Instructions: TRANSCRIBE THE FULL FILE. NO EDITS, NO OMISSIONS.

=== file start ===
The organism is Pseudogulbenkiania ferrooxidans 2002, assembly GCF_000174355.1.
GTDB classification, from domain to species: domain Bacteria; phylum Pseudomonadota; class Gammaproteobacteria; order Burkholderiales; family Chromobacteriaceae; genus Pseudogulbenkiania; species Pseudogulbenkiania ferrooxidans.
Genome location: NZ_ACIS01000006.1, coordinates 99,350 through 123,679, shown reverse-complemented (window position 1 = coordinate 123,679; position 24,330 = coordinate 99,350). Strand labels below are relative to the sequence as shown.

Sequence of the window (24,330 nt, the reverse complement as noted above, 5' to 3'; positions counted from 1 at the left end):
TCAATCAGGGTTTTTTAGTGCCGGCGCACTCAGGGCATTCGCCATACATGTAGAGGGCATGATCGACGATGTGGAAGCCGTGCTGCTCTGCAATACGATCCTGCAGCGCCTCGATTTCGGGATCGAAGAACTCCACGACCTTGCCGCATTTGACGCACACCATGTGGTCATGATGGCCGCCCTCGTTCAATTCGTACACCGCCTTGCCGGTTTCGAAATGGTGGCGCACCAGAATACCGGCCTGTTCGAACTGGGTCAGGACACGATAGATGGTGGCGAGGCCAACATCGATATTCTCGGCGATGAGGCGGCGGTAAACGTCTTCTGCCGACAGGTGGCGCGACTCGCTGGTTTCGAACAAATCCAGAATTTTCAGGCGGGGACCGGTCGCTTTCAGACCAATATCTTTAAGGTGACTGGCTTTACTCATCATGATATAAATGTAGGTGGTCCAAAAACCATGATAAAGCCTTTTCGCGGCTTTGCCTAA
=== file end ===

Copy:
The organism is Pseudogulbenkiania ferrooxidans 2002, assembly GCF_000174355.1.
GTDB classification, from domain to species: domain Bacteria; phylum Pseudomonadota; class Gammaproteobacteria; order Burkholderiales; family Chromobacteriaceae; genus Pseudogulbenkiania; species Pseudogulbenkiania ferrooxidans.
Genome location: NZ_ACIS01000006.1, coordinates 99,350 through 123,679, shown reverse-complemented (window position 1 = coordinate 123,679; position 24,330 = coordinate 99,350). Strand labels below are relative to the sequence as shown.

Sequence of the window (24,330 nt, the reverse complement as noted above, 5' to 3'; positions counted from 1 at the left end):
TCAATCAGGGTTTTTTAGTGCCGGCGCACTCAGGGCATTCGCCATACATGTAGAGGGCATGATCGACGATGTGGAAGCCGTGCTGCTCTGCAATACGATCCTGCAGCGCCTCGATTTCGGGATCGAAGAACTCCACGACCTTGCCGCATTTGACGCACACCATGTGGTCATGATGGCCGCCCTCGTTCAATTCGTACACCGCCTTGCCGGTTTCGAAATGGTGGCGCACCAGAATACCGGCCTGTTCGAACTGGGTCAGGACACGATAGATGGTGGCGAGGCCAACATCGATATTCTCGGCGATGAGGCGGCGGTAAACGTCTTCTGCCGACAGGTGGCGCGACTCGCTGGTTTCGAACAAATCCAGAATTTTCAGGCGGGGACCGGTCGCTTTCAGACCAATATCTTTAAGGTGACTGGCTTTACTCATCATGATATAAATGTAGGTGGTCCAAAAACCATGATAAAGCCTTTTCGCGGCTTTGCCTAA